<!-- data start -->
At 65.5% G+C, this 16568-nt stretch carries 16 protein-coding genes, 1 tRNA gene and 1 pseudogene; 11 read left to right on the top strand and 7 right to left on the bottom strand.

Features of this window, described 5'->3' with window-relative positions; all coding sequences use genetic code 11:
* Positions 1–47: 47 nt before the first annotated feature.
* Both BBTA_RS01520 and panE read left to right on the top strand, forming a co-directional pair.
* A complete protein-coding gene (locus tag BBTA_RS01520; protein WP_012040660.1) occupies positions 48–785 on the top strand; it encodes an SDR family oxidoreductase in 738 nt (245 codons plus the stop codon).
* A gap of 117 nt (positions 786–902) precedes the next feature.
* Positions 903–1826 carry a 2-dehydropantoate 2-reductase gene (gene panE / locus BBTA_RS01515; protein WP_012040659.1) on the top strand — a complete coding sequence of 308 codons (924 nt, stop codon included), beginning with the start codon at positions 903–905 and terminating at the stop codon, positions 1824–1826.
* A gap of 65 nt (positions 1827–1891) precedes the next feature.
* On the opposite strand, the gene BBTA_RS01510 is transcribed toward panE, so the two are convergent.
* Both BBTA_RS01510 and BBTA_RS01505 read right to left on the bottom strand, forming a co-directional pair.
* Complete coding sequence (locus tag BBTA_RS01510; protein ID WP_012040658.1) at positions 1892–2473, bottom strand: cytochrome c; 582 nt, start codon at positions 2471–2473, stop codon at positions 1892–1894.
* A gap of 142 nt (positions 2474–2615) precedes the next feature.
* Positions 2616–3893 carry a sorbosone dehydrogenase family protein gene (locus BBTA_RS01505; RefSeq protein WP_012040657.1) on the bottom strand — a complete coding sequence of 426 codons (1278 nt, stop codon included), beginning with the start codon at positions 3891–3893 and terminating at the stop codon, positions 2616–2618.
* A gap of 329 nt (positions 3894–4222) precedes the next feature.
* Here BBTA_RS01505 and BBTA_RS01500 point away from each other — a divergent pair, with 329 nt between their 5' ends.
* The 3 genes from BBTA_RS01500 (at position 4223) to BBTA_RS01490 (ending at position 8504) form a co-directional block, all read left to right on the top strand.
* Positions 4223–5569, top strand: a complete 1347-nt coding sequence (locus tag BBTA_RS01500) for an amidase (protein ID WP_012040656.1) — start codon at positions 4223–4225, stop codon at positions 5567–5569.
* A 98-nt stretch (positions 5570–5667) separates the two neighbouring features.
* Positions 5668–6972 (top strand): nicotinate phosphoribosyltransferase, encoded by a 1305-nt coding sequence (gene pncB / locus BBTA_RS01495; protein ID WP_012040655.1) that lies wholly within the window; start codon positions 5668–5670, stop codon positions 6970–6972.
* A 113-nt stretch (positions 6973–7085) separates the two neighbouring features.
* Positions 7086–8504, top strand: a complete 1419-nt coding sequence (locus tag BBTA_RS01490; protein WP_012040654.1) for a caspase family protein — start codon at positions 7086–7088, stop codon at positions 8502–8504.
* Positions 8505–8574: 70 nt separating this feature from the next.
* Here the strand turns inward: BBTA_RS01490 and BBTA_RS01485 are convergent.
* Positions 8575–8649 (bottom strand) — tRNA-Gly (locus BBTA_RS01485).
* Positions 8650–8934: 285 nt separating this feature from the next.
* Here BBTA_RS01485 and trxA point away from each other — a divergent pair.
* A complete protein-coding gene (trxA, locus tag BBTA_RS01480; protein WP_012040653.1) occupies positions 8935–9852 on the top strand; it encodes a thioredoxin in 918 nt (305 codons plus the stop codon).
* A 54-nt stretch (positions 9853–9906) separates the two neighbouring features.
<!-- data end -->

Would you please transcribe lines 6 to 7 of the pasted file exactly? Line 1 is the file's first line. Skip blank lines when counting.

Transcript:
* A gap of 117 nt (positions 786–902) precedes the next feature.
* Positions 903–1826 carry a 2-dehydropantoate 2-reductase gene (gene panE / locus BBTA_RS01515; protein WP_012040659.1) on the top strand — a complete coding sequence of 308 codons (924 nt, stop codon included), beginning with the start codon at positions 903–905 and terminating at the stop codon, positions 1824–1826.